The Changing Room

An extraordinary dream came to me about a week ago. It was so bright and clear that it woke me completely, though it was three or four in the morning. Knowing that it would take a good while to fall asleep once the solid world had returned so fully, I did what I’ve been doing when I’m awake at night lately: I try to use my time well. Usually I repeat mantras or do breathing exercises. This dream, however, demanded my full attention. I went over and over it in my mind, sinking into its details.

In the morning, when the dream was fresh on my mind, I shared it with Tom, and I wrote it down in a note to a friend.

This is how I remember it now.

IMG_9888I am walking across a parking lot with my hand in my mother’s; we are going shopping in a department store. The store is a large windowless concrete building with two parts joined at the center but skewed, the lower half on the left and the higher one on the right.We enter by a door at the middle.

Still holding hands, my mother and I take the escalator downstairs to find some pajamas for me. The pajamas are easy to find, but I have grown, and need to try them on.

“Where is the changing room?” I ask someone. I am an adult now and my mother is gone. 

There is no changing room on this floor, I’m told. I should look upstairs. 

I climb the stairs to the upper level, but there’s no changing room there either. Someone tells me there’s an in-between floor that I missed. The changing room is there.

Halfway down the stairs I find an unfinished concrete room without windows, empty except for a guard in a brown uniform sitting at a wooden desk. I go to him and ask about the changing room. 

“It’s there,” he points behind me. I turn to see a doorway opening onto a beautiful meadow, bright blue sky, clear sunshine. On the other side of the meadow is a long, single-story, concrete building. 

Once through the doorway, I find myself on walkway that runs along the side of the building.  It is bounded by a wall, perhaps two feet high. After a moment’s hesitation, I climb onto the wall, pajamas tucked under my arm crackling in their cellophane wrapping, and jump down four or so feet onto the soft grass. Thrilled to be in the meadow, I run joyfully across it, a child again.

When I reach the second building and go in, I see it is a nursing home.  I walk down the hall to my left until I find an open door. 

In the room, a young black woman is tending a very old woman sitting in a chair. 

“Where is the changing room?” I ask.  The young woman asks me to wait and leaves the room. 

I sit with the ancient woman. She doesn’t speak. We communicate through the eyes.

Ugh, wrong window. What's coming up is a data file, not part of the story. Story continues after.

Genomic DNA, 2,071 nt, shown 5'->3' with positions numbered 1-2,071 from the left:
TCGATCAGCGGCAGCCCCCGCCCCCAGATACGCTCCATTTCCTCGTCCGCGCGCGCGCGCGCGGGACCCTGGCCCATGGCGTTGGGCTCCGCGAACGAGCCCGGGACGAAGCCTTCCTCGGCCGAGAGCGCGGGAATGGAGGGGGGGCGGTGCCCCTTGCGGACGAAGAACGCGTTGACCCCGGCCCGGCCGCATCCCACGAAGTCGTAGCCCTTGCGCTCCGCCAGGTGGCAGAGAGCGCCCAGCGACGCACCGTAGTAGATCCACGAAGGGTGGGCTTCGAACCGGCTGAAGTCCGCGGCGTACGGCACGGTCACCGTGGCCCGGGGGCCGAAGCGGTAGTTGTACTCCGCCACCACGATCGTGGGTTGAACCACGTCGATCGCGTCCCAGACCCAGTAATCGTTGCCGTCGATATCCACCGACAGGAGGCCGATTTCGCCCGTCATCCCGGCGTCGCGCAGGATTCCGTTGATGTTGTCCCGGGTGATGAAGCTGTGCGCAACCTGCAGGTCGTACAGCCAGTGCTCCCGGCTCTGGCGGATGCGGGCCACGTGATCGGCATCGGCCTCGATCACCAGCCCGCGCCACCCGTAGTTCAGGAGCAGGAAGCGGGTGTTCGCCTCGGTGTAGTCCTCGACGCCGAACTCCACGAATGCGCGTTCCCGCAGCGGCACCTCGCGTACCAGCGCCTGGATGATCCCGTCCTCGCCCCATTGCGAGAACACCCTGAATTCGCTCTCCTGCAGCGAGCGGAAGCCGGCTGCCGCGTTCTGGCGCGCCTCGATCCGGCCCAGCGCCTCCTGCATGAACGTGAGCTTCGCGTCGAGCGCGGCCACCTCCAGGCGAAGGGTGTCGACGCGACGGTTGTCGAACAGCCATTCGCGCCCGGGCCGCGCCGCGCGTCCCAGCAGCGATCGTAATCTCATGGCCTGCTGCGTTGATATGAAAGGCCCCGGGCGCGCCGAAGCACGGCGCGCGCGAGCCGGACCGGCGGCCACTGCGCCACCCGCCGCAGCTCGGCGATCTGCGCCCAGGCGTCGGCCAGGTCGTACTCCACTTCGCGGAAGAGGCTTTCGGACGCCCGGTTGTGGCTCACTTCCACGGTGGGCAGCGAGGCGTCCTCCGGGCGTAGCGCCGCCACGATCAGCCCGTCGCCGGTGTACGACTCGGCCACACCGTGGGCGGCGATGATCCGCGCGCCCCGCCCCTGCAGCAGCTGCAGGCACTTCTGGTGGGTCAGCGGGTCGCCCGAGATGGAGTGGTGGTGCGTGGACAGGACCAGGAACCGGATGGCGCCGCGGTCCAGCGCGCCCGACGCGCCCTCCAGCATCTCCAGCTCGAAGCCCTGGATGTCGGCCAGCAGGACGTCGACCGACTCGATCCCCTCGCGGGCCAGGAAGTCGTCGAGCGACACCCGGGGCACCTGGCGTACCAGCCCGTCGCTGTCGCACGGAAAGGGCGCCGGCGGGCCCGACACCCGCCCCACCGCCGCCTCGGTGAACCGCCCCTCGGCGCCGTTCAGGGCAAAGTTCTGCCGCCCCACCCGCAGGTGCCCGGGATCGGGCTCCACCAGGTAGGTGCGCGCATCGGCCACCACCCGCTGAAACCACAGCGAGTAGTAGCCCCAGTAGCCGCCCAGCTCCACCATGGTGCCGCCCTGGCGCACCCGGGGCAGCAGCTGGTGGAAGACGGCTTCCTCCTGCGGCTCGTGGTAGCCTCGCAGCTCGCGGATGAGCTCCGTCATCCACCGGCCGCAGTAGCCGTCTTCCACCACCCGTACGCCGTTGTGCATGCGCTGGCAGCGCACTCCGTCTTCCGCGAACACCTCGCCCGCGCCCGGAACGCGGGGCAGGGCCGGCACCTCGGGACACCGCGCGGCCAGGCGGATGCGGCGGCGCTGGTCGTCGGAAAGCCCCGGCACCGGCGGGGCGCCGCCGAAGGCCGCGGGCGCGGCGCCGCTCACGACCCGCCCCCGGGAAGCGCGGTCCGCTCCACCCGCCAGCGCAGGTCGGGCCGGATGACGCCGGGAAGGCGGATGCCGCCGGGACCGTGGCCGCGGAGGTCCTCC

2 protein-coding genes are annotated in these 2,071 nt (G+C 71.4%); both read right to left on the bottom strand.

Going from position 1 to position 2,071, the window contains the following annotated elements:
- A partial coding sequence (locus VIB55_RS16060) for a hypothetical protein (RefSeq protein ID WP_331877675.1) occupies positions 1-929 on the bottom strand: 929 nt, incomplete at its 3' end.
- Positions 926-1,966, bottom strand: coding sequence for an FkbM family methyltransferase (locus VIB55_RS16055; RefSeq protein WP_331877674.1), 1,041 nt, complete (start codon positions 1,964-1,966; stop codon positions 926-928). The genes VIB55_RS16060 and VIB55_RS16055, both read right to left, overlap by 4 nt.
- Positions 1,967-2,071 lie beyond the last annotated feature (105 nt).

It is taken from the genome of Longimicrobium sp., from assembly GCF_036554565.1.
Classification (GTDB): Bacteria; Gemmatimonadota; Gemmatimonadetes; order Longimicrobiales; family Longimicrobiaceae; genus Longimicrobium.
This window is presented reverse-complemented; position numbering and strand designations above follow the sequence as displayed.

When the young woman reappears, she is carrying a white blanket. You can put this over your head and change under it, she explains. I go into the corridor and do as she suggests.

Under the blanket, I open the package and discover that the pajamas as perfect. A lovely shade of pink, the top is floor-length, soft and delicate, full of grace. The front is exquisitely embroidered, and the pants are billowy silk, pulled tight at the ankle.

I am in awe, and beginning to come out from under the blanket when it is pulled off from above. As I step out to spin around, to feel the wonderful garment swirl around me, I see that it is the guard from the middle floor taking off the blanket. On his uniform I can read the words Child Protective Services.

I wake up, stunned.

I’m not afraid anymore. I am protected.

I found the changing room.

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9 thoughts on “The Changing Room

  1. Thanks for sharing this curious dream! But what could it mean? I’m guessing it addresses your (our) fear of death. It’s about being safely reincarnated. In any case some anxiety is being assuaged.
    John Gowan

    • Interesting interpretation, John. I see the death and reincarnation, certainly. Not so much the fear, though. The feelings in the dream ranged from comfort to joy. It’s certainly about transformation and it’s very reassuring.

      • I just meant our subconscious fear (anxiety) regarding death as the motivation (trigger) for the dream, not something you would experience in the dream. The comfort, joy, and reassurance (it’s Easter season, after all) suggest to me that your clever brain (perhaps with the help of your mother) has figured out the correct response to this problem and answered/disposed of this unconscious fear.

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